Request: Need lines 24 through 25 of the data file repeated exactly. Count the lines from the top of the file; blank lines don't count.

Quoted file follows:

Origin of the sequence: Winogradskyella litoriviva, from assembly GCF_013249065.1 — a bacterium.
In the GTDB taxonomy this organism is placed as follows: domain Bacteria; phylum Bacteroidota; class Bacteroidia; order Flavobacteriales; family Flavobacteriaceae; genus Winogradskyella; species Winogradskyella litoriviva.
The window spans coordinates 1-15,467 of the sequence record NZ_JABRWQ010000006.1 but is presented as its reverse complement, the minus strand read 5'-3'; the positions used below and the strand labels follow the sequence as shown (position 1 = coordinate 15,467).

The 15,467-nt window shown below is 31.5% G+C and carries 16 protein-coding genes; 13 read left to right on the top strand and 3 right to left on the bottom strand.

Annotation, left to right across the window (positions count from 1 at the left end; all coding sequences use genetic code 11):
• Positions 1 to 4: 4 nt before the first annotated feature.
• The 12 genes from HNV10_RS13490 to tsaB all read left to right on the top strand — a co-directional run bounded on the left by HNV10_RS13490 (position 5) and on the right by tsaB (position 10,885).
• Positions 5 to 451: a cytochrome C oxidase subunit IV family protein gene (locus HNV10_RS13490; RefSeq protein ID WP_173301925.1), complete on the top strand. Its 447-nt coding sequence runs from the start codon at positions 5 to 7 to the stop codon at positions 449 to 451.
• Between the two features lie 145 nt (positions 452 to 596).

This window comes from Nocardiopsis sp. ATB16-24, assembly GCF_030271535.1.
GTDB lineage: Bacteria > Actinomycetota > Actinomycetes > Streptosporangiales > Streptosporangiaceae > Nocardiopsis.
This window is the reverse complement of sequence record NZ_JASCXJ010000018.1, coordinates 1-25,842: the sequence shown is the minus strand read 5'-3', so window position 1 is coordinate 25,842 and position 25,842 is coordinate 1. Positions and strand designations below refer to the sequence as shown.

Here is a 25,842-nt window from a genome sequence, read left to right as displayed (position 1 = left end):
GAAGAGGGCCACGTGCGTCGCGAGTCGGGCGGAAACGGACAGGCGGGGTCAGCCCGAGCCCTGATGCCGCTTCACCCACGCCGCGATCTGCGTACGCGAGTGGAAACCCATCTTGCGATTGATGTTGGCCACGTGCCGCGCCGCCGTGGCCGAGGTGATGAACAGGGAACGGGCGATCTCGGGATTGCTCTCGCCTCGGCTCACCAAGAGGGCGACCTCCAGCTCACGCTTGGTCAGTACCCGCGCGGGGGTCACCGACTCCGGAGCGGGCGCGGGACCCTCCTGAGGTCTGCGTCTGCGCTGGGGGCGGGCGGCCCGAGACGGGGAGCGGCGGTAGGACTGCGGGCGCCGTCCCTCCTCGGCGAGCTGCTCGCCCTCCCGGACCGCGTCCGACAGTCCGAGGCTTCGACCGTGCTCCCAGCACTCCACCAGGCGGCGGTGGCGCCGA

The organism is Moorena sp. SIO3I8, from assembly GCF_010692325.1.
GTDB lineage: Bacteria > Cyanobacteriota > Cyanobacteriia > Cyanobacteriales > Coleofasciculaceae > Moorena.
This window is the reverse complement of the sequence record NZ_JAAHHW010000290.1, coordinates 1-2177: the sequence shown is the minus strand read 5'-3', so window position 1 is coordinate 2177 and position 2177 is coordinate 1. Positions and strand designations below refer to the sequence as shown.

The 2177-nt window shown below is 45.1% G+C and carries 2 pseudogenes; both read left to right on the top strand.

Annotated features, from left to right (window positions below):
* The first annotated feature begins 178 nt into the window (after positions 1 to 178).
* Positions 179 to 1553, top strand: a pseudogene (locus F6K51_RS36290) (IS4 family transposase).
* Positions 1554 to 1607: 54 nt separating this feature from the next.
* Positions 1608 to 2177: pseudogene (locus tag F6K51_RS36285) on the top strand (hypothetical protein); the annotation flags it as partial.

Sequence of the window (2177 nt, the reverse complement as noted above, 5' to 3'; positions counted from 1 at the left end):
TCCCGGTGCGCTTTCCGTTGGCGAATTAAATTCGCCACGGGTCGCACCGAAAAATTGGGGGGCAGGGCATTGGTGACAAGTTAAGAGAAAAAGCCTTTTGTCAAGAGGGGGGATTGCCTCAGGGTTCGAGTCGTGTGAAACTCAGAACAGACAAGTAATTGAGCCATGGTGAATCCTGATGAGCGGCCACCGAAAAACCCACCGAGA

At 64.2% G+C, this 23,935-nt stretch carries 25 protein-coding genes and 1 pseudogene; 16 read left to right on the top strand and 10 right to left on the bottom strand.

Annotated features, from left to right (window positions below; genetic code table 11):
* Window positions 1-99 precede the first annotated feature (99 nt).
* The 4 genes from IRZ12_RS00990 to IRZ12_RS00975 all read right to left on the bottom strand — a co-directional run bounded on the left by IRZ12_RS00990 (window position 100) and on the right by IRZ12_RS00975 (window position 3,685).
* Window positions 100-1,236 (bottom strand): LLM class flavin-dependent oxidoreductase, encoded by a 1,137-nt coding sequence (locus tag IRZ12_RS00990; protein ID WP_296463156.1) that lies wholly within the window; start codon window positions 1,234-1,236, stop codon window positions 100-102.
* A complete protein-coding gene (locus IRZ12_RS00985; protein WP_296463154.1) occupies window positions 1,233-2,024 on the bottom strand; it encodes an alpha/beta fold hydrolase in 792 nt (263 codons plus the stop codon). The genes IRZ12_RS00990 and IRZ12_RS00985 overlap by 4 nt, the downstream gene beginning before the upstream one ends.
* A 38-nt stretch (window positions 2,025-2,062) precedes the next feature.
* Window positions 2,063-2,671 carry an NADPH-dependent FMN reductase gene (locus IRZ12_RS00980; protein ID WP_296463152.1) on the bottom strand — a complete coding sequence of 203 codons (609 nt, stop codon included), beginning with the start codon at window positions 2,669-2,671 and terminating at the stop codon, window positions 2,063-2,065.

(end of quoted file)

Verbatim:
Sequence of the window (2177 nt, the reverse complement as noted above, 5' to 3'; positions counted from 1 at the left end):
TCCCGGTGCGCTTTCCGTTGGCGAATTAAATTCGCCACGGGTCGCACCGAAAAATTGGGGGGCAGGGCATTGGTGACAAGTTAAGAGAAAAAGCCTTTTGTCAAGAGGGGGGATTGCCTCAGGGTTCGAGTCGTGTGAAACTCAGAACAGACAAGTAATTGAGCCATGGTGAATCCTGATGAGCGGCCACCGAAAAACCCACCGAGA